# VIX

CBOE Volatility Index (VIX) 2004–2020.

VIX is the ticker symbol and the popular name for the Chicago Board Options Exchange's CBOE Volatility Index, a popular measure of the stock market's expectation of volatility based on S&P 500 index options. It is calculated and disseminated on a real-time basis by the CBOE, and is often referred to as the fear index or fear gauge.

The VIX traces its origin to the financial economics research of Menachem Brenner and Dan Galai. In a series of papers beginning in 1989, Brenner and Galai proposed the creation of a series of volatility indices, beginning with an index on stock market volatility, and moving to interest rate and foreign exchange rate volatility.[1][2][full citation needed]

In their papers, Brenner and Galai proposed, "[the] volatility index, to be named 'Sigma Index', would be updated frequently and used as the underlying asset for futures and options. ... A volatility index would play the same role as the market index play for options and futures on the index."[This quote needs a citation] In 1992, the CBOE hired consultant Bob Whaley to calculate values for stock market volatility based on this theoretical work.[3] Whaley utilized data series in the index options market, and provided the CBOE with computations for daily VIX levels from January 1986 to May 1992.[not verified in body]

The resulting VIX index formulation provides a measure of market volatility on which expectations of further stock market volatility in the near future might be based. The current VIX index value quotes the expected annualized change in the S&P 500 index over the following 30 days, as computed from options-based theory and current options-market data.

To summarize, VIX is a volatility index derived from S&P 500 options for the 30 days following the measurement date,[4] with the price of each option representing the market's expectation of 30-day forward-looking volatility.[4][5] The resulting VIX index formulation provides a measure of expected market volatility on which expectations of further stock market volatility in the near future might be based.[5]

Like conventional indexes, the VIX Index calculation employs rules for selecting component options and a formula to calculate index values.[5][6] Unlike other market products, VIX cannot be bought or sold directly.[7] Instead, VIX is traded and exchanged via derivative contract, derived ETFs, and ETNs which most commonly track VIX futures indexes.[8]

In addition to VIX, CBOE uses the same methodology to compute the following related products:[5][6]

• Cboe ShortTerm Volatility Index (VIX9DSM), which reflects 9-day expected volatility of the S&P 500 Index,
• Cboe S&P 500® 3-Month Volatility Index (VIX3MSM),
• Cboe S&P 500® 6-Month Volatility Index (VIX6MSM)
• Cboe S&P 500 1-Year Volatility Index (VIX1YSM).

Cboe also calculates the Nasdaq-100® Volatility Index (VXNSM), Cboe DJIA® Volatility Index (VXDSM) and the Cboe Russell 2000® Volatility Index (RVXSM).[5] There is even a VIX on VIX (VVIX) which is a volatility of volatility measure in that it represents the expected volatility of the 30-day forward price of the CBOE Volatility Index (the VIX®).[9]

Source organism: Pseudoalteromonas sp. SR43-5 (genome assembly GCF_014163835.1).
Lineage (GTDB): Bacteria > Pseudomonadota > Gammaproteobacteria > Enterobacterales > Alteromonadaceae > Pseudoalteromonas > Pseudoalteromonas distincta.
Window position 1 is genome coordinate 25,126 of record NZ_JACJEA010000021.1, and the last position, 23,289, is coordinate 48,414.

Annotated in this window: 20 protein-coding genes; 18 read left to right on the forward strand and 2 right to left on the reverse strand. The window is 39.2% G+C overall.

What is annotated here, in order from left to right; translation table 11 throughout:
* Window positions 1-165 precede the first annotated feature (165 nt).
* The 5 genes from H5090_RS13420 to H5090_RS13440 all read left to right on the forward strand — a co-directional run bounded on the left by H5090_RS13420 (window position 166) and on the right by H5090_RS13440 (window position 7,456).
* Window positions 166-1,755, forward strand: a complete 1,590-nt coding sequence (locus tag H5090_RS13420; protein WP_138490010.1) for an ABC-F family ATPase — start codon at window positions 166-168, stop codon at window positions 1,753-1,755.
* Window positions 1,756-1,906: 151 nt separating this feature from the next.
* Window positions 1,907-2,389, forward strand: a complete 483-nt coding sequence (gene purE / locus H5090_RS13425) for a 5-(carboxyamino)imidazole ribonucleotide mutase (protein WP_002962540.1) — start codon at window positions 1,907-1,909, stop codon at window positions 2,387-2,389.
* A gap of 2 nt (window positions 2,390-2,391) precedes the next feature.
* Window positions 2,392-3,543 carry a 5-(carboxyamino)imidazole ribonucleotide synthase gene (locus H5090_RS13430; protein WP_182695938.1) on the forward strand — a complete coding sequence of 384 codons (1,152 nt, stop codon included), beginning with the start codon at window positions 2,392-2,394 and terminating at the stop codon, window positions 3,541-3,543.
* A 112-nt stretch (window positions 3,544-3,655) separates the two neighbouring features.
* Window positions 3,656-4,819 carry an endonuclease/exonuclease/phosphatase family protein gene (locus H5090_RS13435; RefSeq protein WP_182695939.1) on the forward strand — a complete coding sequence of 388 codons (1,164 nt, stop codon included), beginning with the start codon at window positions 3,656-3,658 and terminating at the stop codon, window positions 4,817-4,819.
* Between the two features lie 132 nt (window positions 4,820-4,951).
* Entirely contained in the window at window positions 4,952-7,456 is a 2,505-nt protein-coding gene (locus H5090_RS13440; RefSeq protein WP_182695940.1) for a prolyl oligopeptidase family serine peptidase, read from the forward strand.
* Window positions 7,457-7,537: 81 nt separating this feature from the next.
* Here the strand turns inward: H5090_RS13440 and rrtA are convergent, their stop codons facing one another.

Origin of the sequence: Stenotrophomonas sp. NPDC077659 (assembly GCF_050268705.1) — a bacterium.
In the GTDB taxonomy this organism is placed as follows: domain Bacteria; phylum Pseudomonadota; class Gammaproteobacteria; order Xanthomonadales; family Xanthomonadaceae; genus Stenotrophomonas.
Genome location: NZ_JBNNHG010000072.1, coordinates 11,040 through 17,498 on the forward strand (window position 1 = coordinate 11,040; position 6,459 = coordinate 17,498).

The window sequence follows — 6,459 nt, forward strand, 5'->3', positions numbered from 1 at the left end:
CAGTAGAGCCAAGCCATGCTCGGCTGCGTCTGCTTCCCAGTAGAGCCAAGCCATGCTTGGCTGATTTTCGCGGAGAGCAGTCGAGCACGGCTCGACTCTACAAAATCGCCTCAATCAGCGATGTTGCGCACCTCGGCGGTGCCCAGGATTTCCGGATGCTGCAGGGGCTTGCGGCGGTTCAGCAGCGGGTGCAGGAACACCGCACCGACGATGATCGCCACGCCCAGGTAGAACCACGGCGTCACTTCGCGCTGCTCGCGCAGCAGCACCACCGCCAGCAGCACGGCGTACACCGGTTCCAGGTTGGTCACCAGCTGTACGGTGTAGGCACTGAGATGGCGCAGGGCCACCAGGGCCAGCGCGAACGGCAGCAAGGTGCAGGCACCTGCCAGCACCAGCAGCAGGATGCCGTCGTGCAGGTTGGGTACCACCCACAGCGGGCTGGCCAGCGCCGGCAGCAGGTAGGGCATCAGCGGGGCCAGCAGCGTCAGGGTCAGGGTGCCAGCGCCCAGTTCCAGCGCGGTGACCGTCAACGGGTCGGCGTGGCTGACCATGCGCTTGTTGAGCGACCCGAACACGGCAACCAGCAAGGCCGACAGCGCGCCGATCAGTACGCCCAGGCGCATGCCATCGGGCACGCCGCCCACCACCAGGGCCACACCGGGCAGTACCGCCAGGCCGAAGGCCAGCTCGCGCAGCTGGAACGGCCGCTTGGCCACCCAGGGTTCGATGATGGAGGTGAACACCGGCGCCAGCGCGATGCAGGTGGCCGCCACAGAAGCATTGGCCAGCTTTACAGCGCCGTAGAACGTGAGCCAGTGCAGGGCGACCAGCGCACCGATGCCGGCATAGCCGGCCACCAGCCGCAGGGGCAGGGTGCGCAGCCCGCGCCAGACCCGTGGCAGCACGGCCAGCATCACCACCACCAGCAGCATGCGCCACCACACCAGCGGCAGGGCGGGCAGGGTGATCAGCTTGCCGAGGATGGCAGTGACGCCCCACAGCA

## Specifications

The concept of computing implied volatility or an implied volatility index dates back to the publication of the Black and Scholes' 1973 paper, "The Pricing of Options and Corporate Liabilities," published in the Journal of Political Economy, which introduced the seminal Black–Scholes model for valuing options.[10] Just as a bond's implied yield to maturity can be computed by equating a bond's market price to its valuation formula, an option-implied volatility of a financial or physical asset can be computed by equating the asset option's market price to its valuation formula.[11] In the case of VIX, the option prices used are the S&P 500 index option prices.[12]

The VIX takes as inputs the market prices of the call and put options on the S&P 500 index for near-term options with more than 23 days until expiration, next-term options with less than 37 days until expiration, and risk-free U.S. treasury bill interest rates. Options are ignored if their bid prices are zero or where their strike prices are outside the level where two consecutive bid prices are zero.[5][page needed] The goal is to estimate the implied volatility of S&P 500 index options at an average expiration of 30 days.[13]

Monthly mean of VIX volatility index, 2004-2019

The VIX is the volatility of a variance swap and not that of a volatility swap, volatility being the square root of variance, or standard deviation.[citation needed] A variance swap can be perfectly statically replicated through vanilla puts and calls,[clarification needed] whereas a volatility swap requires dynamic hedging.[citation needed] The VIX is the square root of the risk-neutral expectation of the S&P 500 variance over the next 30 calendar days and is quoted as an annualized standard deviation.[citation needed]

The VIX is calculated and disseminated in real-time by the Chicago Board Options Exchange.[citation needed] On March 26, 2004, trading in futures on the VIX began on CBOE Futures Exchange (CFE).[citation needed]

On February 24, 2006, it became possible to trade options on the VIX.[citation needed] Several exchange-traded funds hold mixtures of VIX futures that attempt to enable stock-like trading in those futures. The correlation between these ETFs and the actual VIX index is very poor, especially when the VIX is moving.[14]

## VIX Formula

The VIX is a 30-day expectation of volatility given by a weighted portfolio of out-of-the-money European options on the S&P 500:[5]

${\displaystyle VIX={\sqrt {{\frac {2e^{r\,\!\tau }}{\tau }}\left(\int _{0}^{F}{\frac {P(K)}{K^{2}}}dK+\int _{F}^{\infty }{\frac {C(K)}{K^{2}}}dK\right)}}}$

where ${\displaystyle {\tau }}$ is the number of average days in a month (30 days), ${\displaystyle r}$ is the risk-free rate, ${\displaystyle F}$ is the 30-day forward price on the S&P 500, and ${\displaystyle P(K)}$ and ${\displaystyle C(K)}$ are prices for puts and calls with strike ${\displaystyle K}$ and 30 days to maturity.[5][15]